Recently, in the online publication Manufacturers Monthly, Denise Carson published a piece called “Harnessing Operational Intelligence”, and really made the case for using big-data and platforms like Splunk to deal with “rising costs and the tyranny of distance”. Denise explained that operational intelligence has the potential to help manufacturers do things smarter and remain competitive in the face of massive volumes, velocity, and variety of data.
In the same week, in the “Smart Business” section of the Chinese language ITHome.com, Yu Zhihao wrote about how a Korean semiconductor company was using Splunk and big data to perform real-time analysis of the semiconductor production line, and was quickly getting to the bottom of production issues through advanced analytics and real-time alerting.
In that article (open in Chrome to translate from Chinese), details are presented on what is really a very advanced application of Splunk. As you may know, Splunk Enterprise is a highly extensible machine data platform. Just as Splunk’s core framework was extended for applications including Enterprise Security, and PCI Compliance, customers and partners are now recognizing that by harnessing the core capabilities of Splunk, but by providing some code extension and domain expertise on top of the platform, you can build world class solutions for specific domains, even in emerging areas like the internet of things, industrial environments and manufacturing. Lets look a little bit further into how this specific manufacturer built a Manufacturing Management Solution with Splunk.
First, the semiconductor manufacturer uses Splunk to monitor 300GB of daily log data from the Tibco middleware already installed in their environment. While it appears that this data is loaded through file system monitoring and a Universal Forwarder, loading data from TibcoEMS and other message queues could also be done in real-time with the JMS Messaging Modular Input. There are other Message Queue Modular inputs built for Splunk to index data from Amazon Kinesis, Apache Kafka, MQTT, SNMP, and AMQP, please check out our IoT Solutions webpage for more information on accessing data through these methods. You can also easily access the real-time industrial data from manufacturing equipment through the Kepware Industrial Data Forwarder for Splunk.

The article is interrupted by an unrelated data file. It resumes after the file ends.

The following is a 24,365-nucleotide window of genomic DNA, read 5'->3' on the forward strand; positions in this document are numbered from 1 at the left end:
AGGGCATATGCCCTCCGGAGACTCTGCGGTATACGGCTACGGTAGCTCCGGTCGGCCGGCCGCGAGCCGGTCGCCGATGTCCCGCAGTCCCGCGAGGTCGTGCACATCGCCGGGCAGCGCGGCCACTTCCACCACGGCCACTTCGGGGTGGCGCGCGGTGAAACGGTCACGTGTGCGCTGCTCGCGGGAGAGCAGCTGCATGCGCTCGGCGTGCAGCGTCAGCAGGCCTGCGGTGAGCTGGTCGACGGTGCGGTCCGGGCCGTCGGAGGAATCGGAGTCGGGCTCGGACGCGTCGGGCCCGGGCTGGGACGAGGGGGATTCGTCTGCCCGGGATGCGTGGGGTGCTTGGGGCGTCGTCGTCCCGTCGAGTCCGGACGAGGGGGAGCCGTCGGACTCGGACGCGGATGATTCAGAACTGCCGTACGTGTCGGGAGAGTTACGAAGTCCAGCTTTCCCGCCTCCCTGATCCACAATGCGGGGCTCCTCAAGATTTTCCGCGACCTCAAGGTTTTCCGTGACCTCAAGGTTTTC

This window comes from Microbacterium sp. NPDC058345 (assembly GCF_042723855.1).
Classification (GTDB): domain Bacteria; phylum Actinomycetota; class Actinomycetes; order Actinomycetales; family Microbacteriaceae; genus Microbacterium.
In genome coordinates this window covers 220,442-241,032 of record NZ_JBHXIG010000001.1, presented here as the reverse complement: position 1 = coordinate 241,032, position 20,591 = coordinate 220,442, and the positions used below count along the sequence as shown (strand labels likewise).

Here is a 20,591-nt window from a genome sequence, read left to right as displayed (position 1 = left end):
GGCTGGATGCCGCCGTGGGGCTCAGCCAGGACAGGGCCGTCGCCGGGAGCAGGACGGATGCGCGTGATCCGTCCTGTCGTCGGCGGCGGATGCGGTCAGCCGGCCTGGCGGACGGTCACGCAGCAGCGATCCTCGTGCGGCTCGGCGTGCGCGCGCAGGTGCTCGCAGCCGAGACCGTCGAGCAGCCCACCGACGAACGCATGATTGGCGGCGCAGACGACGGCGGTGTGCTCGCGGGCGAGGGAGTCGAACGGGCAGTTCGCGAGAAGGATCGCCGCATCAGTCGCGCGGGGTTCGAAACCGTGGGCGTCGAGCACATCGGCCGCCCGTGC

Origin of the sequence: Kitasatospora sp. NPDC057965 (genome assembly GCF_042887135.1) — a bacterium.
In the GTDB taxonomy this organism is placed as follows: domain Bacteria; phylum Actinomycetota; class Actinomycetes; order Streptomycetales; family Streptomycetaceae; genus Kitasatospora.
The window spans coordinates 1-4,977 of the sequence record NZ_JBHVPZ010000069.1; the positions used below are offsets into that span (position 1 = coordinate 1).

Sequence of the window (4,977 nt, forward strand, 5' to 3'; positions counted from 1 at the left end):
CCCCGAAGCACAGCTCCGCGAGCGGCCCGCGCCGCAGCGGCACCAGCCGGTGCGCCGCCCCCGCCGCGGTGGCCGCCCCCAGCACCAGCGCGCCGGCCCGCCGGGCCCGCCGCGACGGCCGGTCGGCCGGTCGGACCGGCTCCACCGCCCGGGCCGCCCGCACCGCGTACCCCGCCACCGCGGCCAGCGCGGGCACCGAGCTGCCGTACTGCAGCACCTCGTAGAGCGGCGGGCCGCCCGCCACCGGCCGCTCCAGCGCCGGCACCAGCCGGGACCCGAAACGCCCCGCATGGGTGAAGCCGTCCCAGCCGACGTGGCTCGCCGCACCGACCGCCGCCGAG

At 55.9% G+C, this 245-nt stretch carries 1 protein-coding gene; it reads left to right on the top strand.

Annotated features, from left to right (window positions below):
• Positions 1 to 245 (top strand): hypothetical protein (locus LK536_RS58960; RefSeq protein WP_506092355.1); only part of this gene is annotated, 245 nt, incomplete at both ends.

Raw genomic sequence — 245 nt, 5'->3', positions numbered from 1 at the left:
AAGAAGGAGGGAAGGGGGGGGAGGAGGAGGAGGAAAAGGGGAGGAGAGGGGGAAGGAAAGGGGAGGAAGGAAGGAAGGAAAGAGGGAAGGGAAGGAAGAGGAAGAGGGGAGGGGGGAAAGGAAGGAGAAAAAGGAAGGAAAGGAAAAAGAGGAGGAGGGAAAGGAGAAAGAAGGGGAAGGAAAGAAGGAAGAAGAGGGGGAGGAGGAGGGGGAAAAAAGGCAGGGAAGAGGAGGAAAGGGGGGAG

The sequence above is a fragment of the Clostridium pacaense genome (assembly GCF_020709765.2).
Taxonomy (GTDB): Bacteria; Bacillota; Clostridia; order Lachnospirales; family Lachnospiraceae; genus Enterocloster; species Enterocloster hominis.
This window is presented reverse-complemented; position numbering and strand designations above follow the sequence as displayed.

Splunk ingests this data into a tier of indexers, and a set of rules (close to 300 according to the article) run in Splunk to identify abnormal manufacturing process steps and alert facility operators of the issue. Operators can then re-adjust the machine parameters to improve yield (2% reported) and to reduce raw material cost by 5%.
In another facility, an integrated circuit (IC) packaging and testing plant, quality assurance (QA) data from the testing equipment is entered into Splunk from a summarization layer for search, exploration and analytics.
Through a brilliant extension of Splunk with the R Project for Statistical Computing (see the R Project App for Splunk) and SciKit-Learn, novel complex event processing and machine learning capabilities were built into the solution to enable advanced statistical processing of the QA data. Insights gained through this approach apparently reduced IC packaging defect rates by 5%!
As Splunk continues to be applied to novel applications, there will be a continued demand for development on Splunk’s machine data platform to provide solutions based on specific domain expertise. Manufacturing is just one of the areas where we are seeing interest and acceleration of Splunk adoption. Oil and Gas Production, Smart Buildings, and Transportation are all areas where operational intelligence is gaining momentum, and there will be clear demand for applications and solutions built for these industries. As Denise Carson noted, Splunk and operational intelligence has the potential to truly break down data siloes and provides “a pragmatic approach” for industries to “optimize and innovate for sustainability and competitive advantage”.
As a catalyst to innovation in all areas of operational intelligence, Splunk is holding the Apptitude contest, an online competition for the next big app in Splunk. I’d love to see someone build a market changing application for industrial data and win this thing. Think of the possibilities – automated fault detection and diagnosis? Some advancement in rules processing? A unique visualization platform for industrial environments? The possibilities are only limited by your imagination. And to spark that imagination, and a bit of action, we are a offering 1st prize of $20,000 cash and a free trip to .conf2015. Competition will be stiff, lets see what you have!
Any questions, concerns, thoughts, or results sets from general musings? I can always be reached at firstname.lastname@example.org, through our IoT and Industrial “Ask the Experts”, on Twitter @BrianMGilmore, or on LinkedIn at http://www.linkedin.com/in/industrialdata